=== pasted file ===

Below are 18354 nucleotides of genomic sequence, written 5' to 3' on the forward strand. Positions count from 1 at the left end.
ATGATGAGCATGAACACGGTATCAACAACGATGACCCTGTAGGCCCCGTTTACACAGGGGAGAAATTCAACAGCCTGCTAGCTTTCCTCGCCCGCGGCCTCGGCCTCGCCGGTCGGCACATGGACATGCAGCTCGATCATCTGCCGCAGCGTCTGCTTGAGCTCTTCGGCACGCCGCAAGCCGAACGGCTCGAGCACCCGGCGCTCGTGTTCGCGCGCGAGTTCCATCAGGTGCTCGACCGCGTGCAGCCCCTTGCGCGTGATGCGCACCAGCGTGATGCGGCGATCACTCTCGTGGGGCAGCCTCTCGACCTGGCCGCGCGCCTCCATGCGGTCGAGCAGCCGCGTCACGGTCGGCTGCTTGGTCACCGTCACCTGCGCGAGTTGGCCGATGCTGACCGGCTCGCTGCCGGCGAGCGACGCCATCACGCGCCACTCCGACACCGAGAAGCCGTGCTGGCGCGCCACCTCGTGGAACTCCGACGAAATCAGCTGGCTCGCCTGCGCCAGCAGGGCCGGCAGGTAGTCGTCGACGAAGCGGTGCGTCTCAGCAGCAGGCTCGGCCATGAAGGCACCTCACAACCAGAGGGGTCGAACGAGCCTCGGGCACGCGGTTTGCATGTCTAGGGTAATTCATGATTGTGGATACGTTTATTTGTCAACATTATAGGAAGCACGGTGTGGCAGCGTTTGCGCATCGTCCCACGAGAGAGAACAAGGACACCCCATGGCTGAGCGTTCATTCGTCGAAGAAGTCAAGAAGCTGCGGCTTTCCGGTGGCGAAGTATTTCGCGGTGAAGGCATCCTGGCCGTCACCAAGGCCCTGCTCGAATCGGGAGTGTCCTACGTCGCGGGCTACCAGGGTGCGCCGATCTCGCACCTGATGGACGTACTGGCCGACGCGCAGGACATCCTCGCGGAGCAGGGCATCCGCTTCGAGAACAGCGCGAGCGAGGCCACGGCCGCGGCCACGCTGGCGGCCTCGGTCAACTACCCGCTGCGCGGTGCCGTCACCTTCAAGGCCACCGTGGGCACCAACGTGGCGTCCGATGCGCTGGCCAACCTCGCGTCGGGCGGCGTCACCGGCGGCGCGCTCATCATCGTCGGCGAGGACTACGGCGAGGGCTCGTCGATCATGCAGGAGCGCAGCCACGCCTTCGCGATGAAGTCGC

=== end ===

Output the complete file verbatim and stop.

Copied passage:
Below are 18354 nucleotides of genomic sequence, written 5' to 3' on the forward strand. Positions count from 1 at the left end.
ATGATGAGCATGAACACGGTATCAACAACGATGACCCTGTAGGCCCCGTTTACACAGGGGAGAAATTCAACAGCCTGCTAGCTTTCCTCGCCCGCGGCCTCGGCCTCGCCGGTCGGCACATGGACATGCAGCTCGATCATCTGCCGCAGCGTCTGCTTGAGCTCTTCGGCACGCCGCAAGCCGAACGGCTCGAGCACCCGGCGCTCGTGTTCGCGCGCGAGTTCCATCAGGTGCTCGACCGCGTGCAGCCCCTTGCGCGTGATGCGCACCAGCGTGATGCGGCGATCACTCTCGTGGGGCAGCCTCTCGACCTGGCCGCGCGCCTCCATGCGGTCGAGCAGCCGCGTCACGGTCGGCTGCTTGGTCACCGTCACCTGCGCGAGTTGGCCGATGCTGACCGGCTCGCTGCCGGCGAGCGACGCCATCACGCGCCACTCCGACACCGAGAAGCCGTGCTGGCGCGCCACCTCGTGGAACTCCGACGAAATCAGCTGGCTCGCCTGCGCCAGCAGGGCCGGCAGGTAGTCGTCGACGAAGCGGTGCGTCTCAGCAGCAGGCTCGGCCATGAAGGCACCTCACAACCAGAGGGGTCGAACGAGCCTCGGGCACGCGGTTTGCATGTCTAGGGTAATTCATGATTGTGGATACGTTTATTTGTCAACATTATAGGAAGCACGGTGTGGCAGCGTTTGCGCATCGTCCCACGAGAGAGAACAAGGACACCCCATGGCTGAGCGTTCATTCGTCGAAGAAGTCAAGAAGCTGCGGCTTTCCGGTGGCGAAGTATTTCGCGGTGAAGGCATCCTGGCCGTCACCAAGGCCCTGCTCGAATCGGGAGTGTCCTACGTCGCGGGCTACCAGGGTGCGCCGATCTCGCACCTGATGGACGTACTGGCCGACGCGCAGGACATCCTCGCGGAGCAGGGCATCCGCTTCGAGAACAGCGCGAGCGAGGCCACGGCCGCGGCCACGCTGGCGGCCTCGGTCAACTACCCGCTGCGCGGTGCCGTCACCTTCAAGGCCACCGTGGGCACCAACGTGGCGTCCGATGCGCTGGCCAACCTCGCGTCGGGCGGCGTCACCGGCGGCGCGCTCATCATCGTCGGCGAGGACTACGGCGAGGGCTCGTCGATCATGCAGGAGCGCAGCCACGCCTTCGCGATGAAGTCGC